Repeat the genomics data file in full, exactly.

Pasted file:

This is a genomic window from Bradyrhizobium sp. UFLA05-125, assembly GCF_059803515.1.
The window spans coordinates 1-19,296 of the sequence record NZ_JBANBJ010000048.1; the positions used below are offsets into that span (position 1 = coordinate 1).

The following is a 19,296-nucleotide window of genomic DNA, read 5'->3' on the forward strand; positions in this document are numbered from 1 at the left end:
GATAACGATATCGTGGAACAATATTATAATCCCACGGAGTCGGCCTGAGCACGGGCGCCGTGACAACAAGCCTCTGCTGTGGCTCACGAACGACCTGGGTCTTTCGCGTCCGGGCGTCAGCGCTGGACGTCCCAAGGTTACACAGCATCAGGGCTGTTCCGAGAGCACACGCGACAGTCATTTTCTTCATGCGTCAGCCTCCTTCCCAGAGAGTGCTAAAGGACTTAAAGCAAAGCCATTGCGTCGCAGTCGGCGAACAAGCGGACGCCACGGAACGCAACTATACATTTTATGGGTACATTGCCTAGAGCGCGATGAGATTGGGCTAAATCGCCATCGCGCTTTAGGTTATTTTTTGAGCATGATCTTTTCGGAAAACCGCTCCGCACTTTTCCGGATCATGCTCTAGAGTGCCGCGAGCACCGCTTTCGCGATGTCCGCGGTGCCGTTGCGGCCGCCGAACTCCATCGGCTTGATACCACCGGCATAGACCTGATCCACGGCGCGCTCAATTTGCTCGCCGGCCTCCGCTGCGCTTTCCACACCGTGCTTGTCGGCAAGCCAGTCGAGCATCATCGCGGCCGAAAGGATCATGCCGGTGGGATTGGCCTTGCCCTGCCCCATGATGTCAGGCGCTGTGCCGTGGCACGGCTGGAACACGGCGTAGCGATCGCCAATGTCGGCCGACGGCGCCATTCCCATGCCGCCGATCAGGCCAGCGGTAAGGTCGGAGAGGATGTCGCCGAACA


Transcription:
This is a genomic window from Bradyrhizobium sp. UFLA05-125, assembly GCF_059803515.1.
The window spans coordinates 1-19,296 of the sequence record NZ_JBANBJ010000048.1; the positions used below are offsets into that span (position 1 = coordinate 1).

The following is a 19,296-nucleotide window of genomic DNA, read 5'->3' on the forward strand; positions in this document are numbered from 1 at the left end:
GATAACGATATCGTGGAACAATATTATAATCCCACGGAGTCGGCCTGAGCACGGGCGCCGTGACAACAAGCCTCTGCTGTGGCTCACGAACGACCTGGGTCTTTCGCGTCCGGGCGTCAGCGCTGGACGTCCCAAGGTTACACAGCATCAGGGCTGTTCCGAGAGCACACGCGACAGTCATTTTCTTCATGCGTCAGCCTCCTTCCCAGAGAGTGCTAAAGGACTTAAAGCAAAGCCATTGCGTCGCAGTCGGCGAACAAGCGGACGCCACGGAACGCAACTATACATTTTATGGGTACATTGCCTAGAGCGCGATGAGATTGGGCTAAATCGCCATCGCGCTTTAGGTTATTTTTTGAGCATGATCTTTTCGGAAAACCGCTCCGCACTTTTCCGGATCATGCTCTAGAGTGCCGCGAGCACCGCTTTCGCGATGTCCGCGGTGCCGTTGCGGCCGCCGAACTCCATCGGCTTGATACCACCGGCATAGACCTGATCCACGGCGCGCTCAATTTGCTCGCCGGCCTCCGCTGCGCTTTCCACACCGTGCTTGTCGGCAAGCCAGTCGAGCATCATCGCGGCCGAAAGGATCATGCCGGTGGGATTGGCCTTGCCCTGCCCCATGATGTCAGGCGCTGTGCCGTGGCACGGCTGGAACACGGCGTAGCGATCGCCAATGTCGGCCGACGGCGCCATTCCCATGCCGCCGATCAGGCCAGCGGTAAGGTCGGAGAGGATGTCGCCGAACA